The nation of Wakanda is believed to be one of the poorest on Earth, not to mention one of the poorest on the African continent, and when its king dies it makes the news, but little else is heard of the place. However, as all Wakandans know, many centuries ago a huge meteorite struck their land, and it was made of the most valuable metal in the universe thanks to its incredible properties; by mining and using this material, they have secretly created possibly the most advanced civilisation on the planet. But what they choose to do with this power will soon place their entire people in peril, for there are outside forces at work that may not be acting as "outside" as those inside believe...
If nothing else, Black Panther proved that superhero movies, one of the biggest moneymakers of the twenty-first century, could be as inclusive as any other blockbuster genre. The previous year DC's Wonder Woman had demonstrated the heroes did not have to be white guys with special powers to strike a chord with the global audience, they could be women too, and this showed a black guy surrounded by black gals could be every bit the effective leads in this format as well. Some bristled at the results, either because this was not what they wanted from a traditional superhero flick (it was almost exclusively based in Africa), or because they simply couldn't take the race of the hero seriously.
Let the naysayers grumble, for if this was not a classic, it was one for the ages, as much or maybe more for what it represented as for such matters as plot and character. Many important films can also fall into the trap of being self-important too, but director Ryan Coogler and his team ensured there were enough of the Marvel trappings to have it slot into the studio's style while also allowing the African basis for its narrative room to breathe - a lot of room, as there were possibly more rolling landscapes here than in any other of their epics. So you had the stuff we'd all seen before, the big fights, the self-deprecating jokes, the nobility versus self-interest themes, but it was wrapped differently.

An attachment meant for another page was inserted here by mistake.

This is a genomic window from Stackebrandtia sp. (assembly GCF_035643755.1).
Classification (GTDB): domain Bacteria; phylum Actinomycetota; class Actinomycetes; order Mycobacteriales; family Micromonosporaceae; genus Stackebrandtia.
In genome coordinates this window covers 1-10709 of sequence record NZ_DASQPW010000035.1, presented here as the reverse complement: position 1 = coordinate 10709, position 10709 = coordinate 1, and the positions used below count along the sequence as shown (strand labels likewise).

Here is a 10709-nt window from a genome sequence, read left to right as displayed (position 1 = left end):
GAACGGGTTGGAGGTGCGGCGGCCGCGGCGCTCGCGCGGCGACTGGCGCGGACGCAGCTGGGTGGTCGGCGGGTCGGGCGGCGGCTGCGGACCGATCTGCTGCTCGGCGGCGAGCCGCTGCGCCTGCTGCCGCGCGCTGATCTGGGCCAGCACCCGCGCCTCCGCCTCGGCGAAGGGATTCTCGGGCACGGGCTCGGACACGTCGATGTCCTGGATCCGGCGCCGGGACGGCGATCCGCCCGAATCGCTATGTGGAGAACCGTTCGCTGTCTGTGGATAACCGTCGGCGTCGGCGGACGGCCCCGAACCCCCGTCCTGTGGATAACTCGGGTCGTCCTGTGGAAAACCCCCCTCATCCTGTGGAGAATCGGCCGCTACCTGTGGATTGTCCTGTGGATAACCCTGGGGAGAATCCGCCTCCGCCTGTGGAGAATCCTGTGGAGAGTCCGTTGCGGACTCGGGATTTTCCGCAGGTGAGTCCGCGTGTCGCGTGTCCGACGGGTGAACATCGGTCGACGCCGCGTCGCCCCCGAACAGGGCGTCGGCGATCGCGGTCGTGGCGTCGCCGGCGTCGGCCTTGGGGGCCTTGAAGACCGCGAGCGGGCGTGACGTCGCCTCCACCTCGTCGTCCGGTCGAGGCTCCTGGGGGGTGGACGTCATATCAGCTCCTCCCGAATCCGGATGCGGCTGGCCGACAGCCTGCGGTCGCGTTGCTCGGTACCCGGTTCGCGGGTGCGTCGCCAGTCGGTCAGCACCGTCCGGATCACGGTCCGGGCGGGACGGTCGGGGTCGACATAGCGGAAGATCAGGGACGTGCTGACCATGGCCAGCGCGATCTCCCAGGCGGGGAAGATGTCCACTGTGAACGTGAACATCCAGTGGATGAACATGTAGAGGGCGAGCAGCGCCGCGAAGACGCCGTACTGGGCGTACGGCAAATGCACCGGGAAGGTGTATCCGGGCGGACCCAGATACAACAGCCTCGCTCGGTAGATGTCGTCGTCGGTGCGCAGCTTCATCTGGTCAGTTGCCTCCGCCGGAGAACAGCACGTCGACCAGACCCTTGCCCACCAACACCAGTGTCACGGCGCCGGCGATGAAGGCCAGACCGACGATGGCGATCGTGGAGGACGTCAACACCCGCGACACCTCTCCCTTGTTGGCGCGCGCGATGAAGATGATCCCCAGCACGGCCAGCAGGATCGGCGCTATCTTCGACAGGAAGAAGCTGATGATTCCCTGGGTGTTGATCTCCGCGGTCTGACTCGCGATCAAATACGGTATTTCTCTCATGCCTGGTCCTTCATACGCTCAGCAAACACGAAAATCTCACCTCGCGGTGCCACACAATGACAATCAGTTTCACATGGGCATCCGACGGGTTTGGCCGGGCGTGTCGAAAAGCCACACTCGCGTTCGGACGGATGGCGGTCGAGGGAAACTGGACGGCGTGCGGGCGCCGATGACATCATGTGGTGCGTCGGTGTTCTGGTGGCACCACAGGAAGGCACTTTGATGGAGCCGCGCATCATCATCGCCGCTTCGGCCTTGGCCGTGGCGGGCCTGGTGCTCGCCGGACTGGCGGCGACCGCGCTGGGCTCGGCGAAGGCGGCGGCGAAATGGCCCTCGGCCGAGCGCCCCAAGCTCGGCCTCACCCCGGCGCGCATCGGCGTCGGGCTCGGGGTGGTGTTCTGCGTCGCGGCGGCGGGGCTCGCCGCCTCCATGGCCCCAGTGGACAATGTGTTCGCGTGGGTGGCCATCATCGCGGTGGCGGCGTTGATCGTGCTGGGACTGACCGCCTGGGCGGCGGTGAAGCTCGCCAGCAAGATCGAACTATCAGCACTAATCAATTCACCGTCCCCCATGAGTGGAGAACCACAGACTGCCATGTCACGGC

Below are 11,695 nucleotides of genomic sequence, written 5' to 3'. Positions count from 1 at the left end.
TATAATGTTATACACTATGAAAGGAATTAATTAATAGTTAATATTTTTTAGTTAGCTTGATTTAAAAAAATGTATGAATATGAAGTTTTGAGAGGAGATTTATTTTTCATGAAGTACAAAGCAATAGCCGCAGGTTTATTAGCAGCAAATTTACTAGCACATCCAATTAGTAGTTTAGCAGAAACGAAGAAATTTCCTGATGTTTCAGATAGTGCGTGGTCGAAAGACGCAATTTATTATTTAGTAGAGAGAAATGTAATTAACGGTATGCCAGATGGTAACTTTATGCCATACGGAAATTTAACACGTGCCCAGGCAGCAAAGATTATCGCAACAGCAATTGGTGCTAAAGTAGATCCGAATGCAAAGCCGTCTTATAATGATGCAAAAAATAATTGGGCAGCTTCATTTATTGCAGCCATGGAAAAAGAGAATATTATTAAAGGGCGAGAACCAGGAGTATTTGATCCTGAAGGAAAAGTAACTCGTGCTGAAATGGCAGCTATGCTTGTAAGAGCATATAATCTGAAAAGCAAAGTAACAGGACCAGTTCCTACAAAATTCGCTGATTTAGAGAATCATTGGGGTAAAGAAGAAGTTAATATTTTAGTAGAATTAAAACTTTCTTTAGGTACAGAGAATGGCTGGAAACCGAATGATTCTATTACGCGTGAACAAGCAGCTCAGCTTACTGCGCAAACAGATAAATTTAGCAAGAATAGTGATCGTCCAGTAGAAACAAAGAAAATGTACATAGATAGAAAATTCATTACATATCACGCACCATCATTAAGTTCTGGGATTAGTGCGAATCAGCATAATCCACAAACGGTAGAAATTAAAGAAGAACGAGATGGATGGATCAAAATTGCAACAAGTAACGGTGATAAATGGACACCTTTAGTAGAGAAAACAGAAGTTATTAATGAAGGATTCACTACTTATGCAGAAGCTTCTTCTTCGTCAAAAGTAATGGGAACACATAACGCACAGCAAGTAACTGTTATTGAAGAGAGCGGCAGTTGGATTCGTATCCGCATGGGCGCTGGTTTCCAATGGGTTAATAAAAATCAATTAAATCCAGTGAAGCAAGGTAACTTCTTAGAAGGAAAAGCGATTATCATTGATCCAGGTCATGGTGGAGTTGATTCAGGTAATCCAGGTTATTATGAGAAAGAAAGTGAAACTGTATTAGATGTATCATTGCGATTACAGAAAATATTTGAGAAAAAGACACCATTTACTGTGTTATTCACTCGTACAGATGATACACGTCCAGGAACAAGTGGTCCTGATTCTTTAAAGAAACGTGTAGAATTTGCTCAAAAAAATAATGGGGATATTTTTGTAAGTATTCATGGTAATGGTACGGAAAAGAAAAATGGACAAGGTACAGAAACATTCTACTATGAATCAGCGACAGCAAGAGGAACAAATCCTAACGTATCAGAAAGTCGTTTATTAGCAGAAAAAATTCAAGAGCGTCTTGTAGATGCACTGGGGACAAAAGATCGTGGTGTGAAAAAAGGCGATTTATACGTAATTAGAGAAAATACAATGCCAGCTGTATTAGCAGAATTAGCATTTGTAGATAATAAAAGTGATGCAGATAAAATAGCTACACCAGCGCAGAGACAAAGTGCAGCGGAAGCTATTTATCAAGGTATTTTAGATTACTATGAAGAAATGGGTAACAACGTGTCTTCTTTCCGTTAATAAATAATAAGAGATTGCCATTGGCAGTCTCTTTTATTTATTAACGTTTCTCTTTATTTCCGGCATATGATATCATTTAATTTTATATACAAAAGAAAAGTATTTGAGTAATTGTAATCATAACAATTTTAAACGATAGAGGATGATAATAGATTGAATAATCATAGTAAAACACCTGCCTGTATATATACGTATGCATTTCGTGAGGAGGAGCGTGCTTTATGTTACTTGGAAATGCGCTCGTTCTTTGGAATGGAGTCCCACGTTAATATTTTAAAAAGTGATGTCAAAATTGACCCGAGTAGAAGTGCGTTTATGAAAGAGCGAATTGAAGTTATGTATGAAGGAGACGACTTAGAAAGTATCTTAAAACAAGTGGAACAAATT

Black Panther himself was played by Chadwick Boseman, who had been introduced in a previous Marvel movie, as they had developed a knack of making their most promising characters part of the "universe" they peddled by easing them into the consciousness of the audience. Therefore if you were a fan, you would have seen Captain America: Civil War a fair few times by the point you had seen Black Panther, and therefore were familiar with Boseman in the role: Martin Freeman also returned as C.I.A. agent Everett K. Ross, largely as comic relief though with an important role to play nonetheless, come the grand finale. Black Panther was inducted as King T'Challa when we met him, master of all he surveyed, but it would be a samey movie if his reign started out peaceful in his first solo outing.
Therefore someone is out to dethrone him, and initially he seems to be Andy Serkis with a South African accent as the opportunist criminal Ulysses Klaue, yet in his band of baddies is Michael B. Jordan as Erik Killmonger, who was not going to allow a name like that guide him into a career in public relations or social work. He has a connection to T'Challa that grows apparent over the course of the ensuing mayhem as he tries to take over Wakanda and turn it to a pro-African military force, destroying, or suppressing anyway, any whites who try to do the same to them, or indeed have a history of racist oppression, turning the tables if you like. This political element was refreshing as Marvel shied away from that usually, and its concluding thoughts that we were better together as the human race rather than warring factions was both positive and somehow not as banal as it might have seemed from many a white hero. With an array of talent before the camera who added personality to what often threatened to resort to the tried and tested, Black Panther may not have been perfect, but it was damn good as foundations. Music by Ludwig Göransson and Kendrick Lamar.